BREASTS. All women have them. And most seven-year-old boys (and girls) have spent time sniggering whilst simultaneously spelling ‘boobs’ on their calculators in maths class. In our uber sexualised society, there are women who equate the fullness of their breasts with their ability to live life to its fullest. These changes are sub-skin-deep. And when the big man in the sky hasn’t blessed you with the breasts you want, you take to the internet, furiously scrolling through images of the best boobs your money can buy. But is it as simple as that?
It felt weird for being told my physical appearance could be improved, but that I didn’t need it
The stigma of having fake boobs has all but vanished.
We all remember stuffing tennis balls/footballs under our shirts and pretending to be Pamela Anderson, bounding along the Baywatch beach as kids. After the PIP implant scandal, when the cosmetic surgery industry took a battering for not recording what kind of silicone they were using to boost the cups of hundreds of women, it seems we've all forgotten about that massive blunder. Breast augmentations are up 13%, liposuction procedures have increased by 41% and tummy tucks have risen by 16% on last year. Men opt for nose jobs. Women instead look to eliminate their wobble, or make their dream boobs a reality without the need for a Wonderbra.
And it’s not about getting ostentatious pornstar breasts (anymore): more women are instead opting for natural-looking implants. One of my best friends is one such woman. She explained that while always having a 'fuller bum', the boobs her mum promised would arrive in her 20s never came. So at 26, instead of wearing padded bras, she started doing some research. I never knew she even had any kind of complex about her boobs (and we talk about everything in disgusting detail), and within five weeks of confessing her decision to covet new boobs, she had a set of Ds ‘installed’, and they were staring at me through her shirt whilst we drank lattes. They looked amazing. My boob envy was real.
Usually I’m notoriously hard to impress but recently I had been spurred on by her boobs, and started to question whether I wanted to enhance my natural assets. Thanks to a perfect cocktail comprising of a particularly difficult break-up, hours of intense cardio and noticeable weight loss (entirely unintentional), I felt like my boobs weren’t as happy as they were a year ago. So not one to subscribe to the hype without finding out for myself, I contacted the local clinic my best friend had entrusted with her dreams of D-cup grandeur, and arranged a consultation.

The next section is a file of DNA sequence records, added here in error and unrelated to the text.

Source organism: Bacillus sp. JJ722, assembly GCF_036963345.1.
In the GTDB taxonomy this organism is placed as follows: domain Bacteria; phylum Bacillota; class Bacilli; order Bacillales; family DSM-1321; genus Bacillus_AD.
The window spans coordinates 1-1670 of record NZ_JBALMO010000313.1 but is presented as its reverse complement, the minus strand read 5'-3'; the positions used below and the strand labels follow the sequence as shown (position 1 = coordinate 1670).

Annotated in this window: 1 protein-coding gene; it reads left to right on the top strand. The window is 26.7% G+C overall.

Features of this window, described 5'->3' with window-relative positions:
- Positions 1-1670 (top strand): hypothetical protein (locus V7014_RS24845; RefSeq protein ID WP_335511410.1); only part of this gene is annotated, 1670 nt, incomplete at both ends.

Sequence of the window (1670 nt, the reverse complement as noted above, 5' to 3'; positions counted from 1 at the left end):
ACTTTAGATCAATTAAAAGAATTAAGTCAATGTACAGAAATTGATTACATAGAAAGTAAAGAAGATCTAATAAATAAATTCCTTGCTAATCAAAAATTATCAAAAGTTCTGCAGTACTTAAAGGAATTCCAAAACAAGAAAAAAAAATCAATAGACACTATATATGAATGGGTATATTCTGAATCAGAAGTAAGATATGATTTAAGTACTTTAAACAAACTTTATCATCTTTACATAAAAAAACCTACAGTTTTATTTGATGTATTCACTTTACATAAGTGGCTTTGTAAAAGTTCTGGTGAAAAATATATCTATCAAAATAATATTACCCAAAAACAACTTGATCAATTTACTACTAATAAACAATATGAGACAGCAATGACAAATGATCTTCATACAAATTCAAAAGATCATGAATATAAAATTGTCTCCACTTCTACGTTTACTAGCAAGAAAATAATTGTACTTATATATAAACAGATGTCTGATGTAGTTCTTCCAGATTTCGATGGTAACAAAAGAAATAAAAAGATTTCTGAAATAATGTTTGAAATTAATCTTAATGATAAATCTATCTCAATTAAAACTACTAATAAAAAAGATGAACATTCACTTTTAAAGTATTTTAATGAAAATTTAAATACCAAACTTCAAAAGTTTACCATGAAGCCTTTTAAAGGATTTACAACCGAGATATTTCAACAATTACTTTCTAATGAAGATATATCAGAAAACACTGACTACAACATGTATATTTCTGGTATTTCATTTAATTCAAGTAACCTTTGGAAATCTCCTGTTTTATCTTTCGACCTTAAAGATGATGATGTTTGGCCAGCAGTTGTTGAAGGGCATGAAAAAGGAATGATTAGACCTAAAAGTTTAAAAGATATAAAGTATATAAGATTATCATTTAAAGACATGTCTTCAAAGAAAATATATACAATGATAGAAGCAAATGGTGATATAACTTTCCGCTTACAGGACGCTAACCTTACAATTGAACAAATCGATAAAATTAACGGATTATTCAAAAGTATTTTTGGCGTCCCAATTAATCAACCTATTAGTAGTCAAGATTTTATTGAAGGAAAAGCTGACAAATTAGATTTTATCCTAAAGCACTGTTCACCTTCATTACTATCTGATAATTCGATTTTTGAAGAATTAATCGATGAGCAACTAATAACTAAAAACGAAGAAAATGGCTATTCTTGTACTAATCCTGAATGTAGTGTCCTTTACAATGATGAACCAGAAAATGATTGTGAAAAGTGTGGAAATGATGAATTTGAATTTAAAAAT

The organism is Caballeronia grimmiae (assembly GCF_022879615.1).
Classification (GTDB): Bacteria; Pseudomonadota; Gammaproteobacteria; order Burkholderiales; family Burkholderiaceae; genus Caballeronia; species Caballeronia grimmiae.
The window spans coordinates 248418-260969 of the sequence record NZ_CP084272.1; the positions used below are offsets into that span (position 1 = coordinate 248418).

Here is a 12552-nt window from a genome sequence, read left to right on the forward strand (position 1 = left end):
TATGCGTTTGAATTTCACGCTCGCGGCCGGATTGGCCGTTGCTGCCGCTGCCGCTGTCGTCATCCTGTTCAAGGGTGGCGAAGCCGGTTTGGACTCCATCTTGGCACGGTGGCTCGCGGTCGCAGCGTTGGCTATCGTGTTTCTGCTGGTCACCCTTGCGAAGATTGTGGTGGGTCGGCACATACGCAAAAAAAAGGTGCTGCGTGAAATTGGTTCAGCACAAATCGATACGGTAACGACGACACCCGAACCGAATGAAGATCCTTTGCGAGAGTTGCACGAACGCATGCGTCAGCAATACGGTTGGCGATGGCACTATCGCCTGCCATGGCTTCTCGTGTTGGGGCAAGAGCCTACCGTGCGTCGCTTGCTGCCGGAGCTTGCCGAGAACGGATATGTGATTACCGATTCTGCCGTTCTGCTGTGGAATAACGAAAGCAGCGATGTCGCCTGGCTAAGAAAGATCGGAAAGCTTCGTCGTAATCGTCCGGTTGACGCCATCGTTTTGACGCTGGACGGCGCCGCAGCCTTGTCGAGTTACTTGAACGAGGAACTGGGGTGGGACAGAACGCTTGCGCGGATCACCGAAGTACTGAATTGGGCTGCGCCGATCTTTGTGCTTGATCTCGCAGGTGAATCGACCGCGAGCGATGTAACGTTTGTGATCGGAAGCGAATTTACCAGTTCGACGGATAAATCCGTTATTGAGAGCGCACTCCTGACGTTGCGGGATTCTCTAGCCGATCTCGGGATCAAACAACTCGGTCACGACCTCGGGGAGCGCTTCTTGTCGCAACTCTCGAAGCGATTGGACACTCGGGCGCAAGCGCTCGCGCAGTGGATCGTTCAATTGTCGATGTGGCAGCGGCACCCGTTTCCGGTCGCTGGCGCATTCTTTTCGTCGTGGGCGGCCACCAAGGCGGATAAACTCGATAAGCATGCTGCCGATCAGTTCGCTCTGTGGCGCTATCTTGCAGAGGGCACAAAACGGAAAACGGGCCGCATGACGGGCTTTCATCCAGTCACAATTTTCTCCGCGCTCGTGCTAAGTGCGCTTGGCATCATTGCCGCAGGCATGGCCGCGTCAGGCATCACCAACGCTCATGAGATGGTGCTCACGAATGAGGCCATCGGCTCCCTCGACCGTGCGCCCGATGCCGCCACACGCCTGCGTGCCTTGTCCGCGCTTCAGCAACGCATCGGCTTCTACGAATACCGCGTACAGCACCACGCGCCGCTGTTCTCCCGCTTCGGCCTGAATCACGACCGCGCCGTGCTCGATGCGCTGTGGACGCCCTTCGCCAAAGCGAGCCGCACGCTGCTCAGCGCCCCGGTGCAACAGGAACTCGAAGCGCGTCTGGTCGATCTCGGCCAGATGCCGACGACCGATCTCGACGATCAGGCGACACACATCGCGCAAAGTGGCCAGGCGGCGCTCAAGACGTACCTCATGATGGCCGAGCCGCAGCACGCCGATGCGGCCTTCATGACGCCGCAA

They wanted to do a ‘pre-assessment’ over the phone: I presumed it was to make sure I wasn’t an air-head with unrealistic expectations of an impending heiress lifestyle gifted to me through a boob job. They were friendly, asked me why I approached them, how I would finance the new twins, and they then offered me an appointment to come to one of their clinics for a consultation with a surgeon. The lady on the phone was friendly but professional, informative, and non-judgmental. So far, so good.
Once the appointment was booked in, I was wary: it’s not every day you arrange to have a complete stranger touch your boobs and tell you how they can improve your physical appearance. Anyway, a matter of days later, I was at the clinic, scanning the waiting room, playing a game of ‘I spy a pending potential [insert surgical procedure]’. Before I’d made a full body assessment of the woman sat opposite, I was called in.
Dr 'X' invited me to take a seat and made me feel at ease with their A-class small talk, and asked me what size I wanted to be, why I had opted to consider a boob job in the first place, and quizzed me about what my expectations of the procedure were. Then he took a look/feel of my boobs. His hands were cold. I tried some implants in my bra under my dress, and it felt weird. They would be under my skin. Immovable chicken fillets under my human skin. It made me realise that a boob job can’t ever be an extemporaneous decision, a ‘give it a go and see’ casual commitment. I made no promises.
I took the literature, all the financial information, and the doctor’s name and tottered home. I felt weird for being told my physical appearance could be improved, but that I didn’t need it. I put the leaflets in the bottom of my wardrobe and decided to leave them there to gather a healthy layer of dust. That’s not for me.
Whilst it’s not me, it was for my friend. I quizzed her on it. I know her husband (she’s been engaged since the day we met at university), and was intrigued by his reaction to the new and improved boobs.
"He claimed to be indifferent, and didn’t come to my consultation, but he was with me on the day of the surgery and had to look after me quite a bit afterwards," she shared.
For me, the bigger question was how work colleagues would react.
"I told everyone at work beforehand. I work on a male heavy-team, so there was banter about getting the biggest possible size to get ‘value for money’. To be honest, If my bosses thought badly of me, I couldn’t give a flying monkey’s shit."
Cosmetic surgery is an industry worth £3.5 billion, and it’s fed by our insecurities. You could say the cosmetic surgery market is an ugly business, but it’s about being realistic about what changing your physical appearance can really do for you in real-life terms. It’s never just a ‘nip and a tuck’: the pursuit of perfection is never-ending. Likewise, if you know what you want, and you want it for the right reasons, and for yourself, forge ahead. Do your research, ask your friends, read testimonials, check your doctor’s credentials, go to more than one consultation and think long and hard. You own your body, and you own how you feel about it.
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